I must say that I noticed some inconsistency in the cat’s views about tresspassing, like in the quote above or in the scene about Rickshaw Blacky that I transcribed in my earlier post. In volume 2, there’s a whole paragraph about the impossibility of tresspassing in Neko’s philosophy. It comes down to this (p.120):

What right, then, do human beings hold to decide that things not of their own creation nevertheless belong to them?
[..] there can be no possible justification for them prohibiting others from innocent passage in and out of so-called property.

But of course cats will always reason in their own advantage ;) I wonder what surprises volume 3 will bring. It needs to be read in the new year (!), before January 15th. For now, as promised, I present to you Kahimi Karie’s version of I Am a Kitten.

Since I Am a Cat is a Japanese Classic I’ve also admitted it to Bellezza’s Japanese Literature Challenge.

Other Bookish things

Currently reading

  • The Best of Mutts, Patrick McDonnell
  • Zijde (Silk), Alessandro Baricco
  • The Gargoyle, Andrew Davidson

In the mail

  • The Rapture, Liz Jensen (I loved The Ninth Life of Louis Drax)
  • The Savage Detectives, Roberto Bolaño (recommended by Kazuo Ishiguro)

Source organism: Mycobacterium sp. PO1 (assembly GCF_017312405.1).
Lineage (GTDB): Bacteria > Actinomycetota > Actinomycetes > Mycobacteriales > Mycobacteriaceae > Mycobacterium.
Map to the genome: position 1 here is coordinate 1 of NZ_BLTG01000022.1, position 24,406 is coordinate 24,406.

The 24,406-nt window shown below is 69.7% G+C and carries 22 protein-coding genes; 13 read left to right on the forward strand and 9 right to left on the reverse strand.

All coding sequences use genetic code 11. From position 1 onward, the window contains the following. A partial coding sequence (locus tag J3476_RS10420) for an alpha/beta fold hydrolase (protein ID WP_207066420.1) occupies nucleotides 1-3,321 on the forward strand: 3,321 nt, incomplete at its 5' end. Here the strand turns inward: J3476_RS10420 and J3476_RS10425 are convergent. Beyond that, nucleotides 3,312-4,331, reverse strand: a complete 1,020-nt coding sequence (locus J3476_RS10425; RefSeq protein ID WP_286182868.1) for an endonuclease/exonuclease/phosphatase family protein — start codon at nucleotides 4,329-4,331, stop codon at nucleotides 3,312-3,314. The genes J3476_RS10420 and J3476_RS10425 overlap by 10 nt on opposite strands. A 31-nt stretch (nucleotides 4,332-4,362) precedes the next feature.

• Crime School, Carol O’Connell

The Sunday Salon is a virtual gathering of booklovers on the web, where they blog about bookish things of the past week, visit each others weblogs, oh — and read ;)

Thursday Tea is a fun meme for tea loving readers, hosted by Birdbrain(ed) Book Blog. I might not participate every week (so no need to worry ;) but I would like to every once in a while! To play along, all you need is some tea, a book, and the answers to these questions:

  • What tea are you drinking (and do you like it)?
  • What book are you reading (and do you like it)?
  • Tell us a little about your tea and your book, and whether or not the two go together.

The tea
I’m drinking organic green tea with ginger and lemon. Spicy! Because it’s cold outside: it has been snowing for the first time this winter :) It’s a Dutch brand, Piramide, using Vietnamese green tea from around Suoi Bu village. It is perfect for days like this.

The book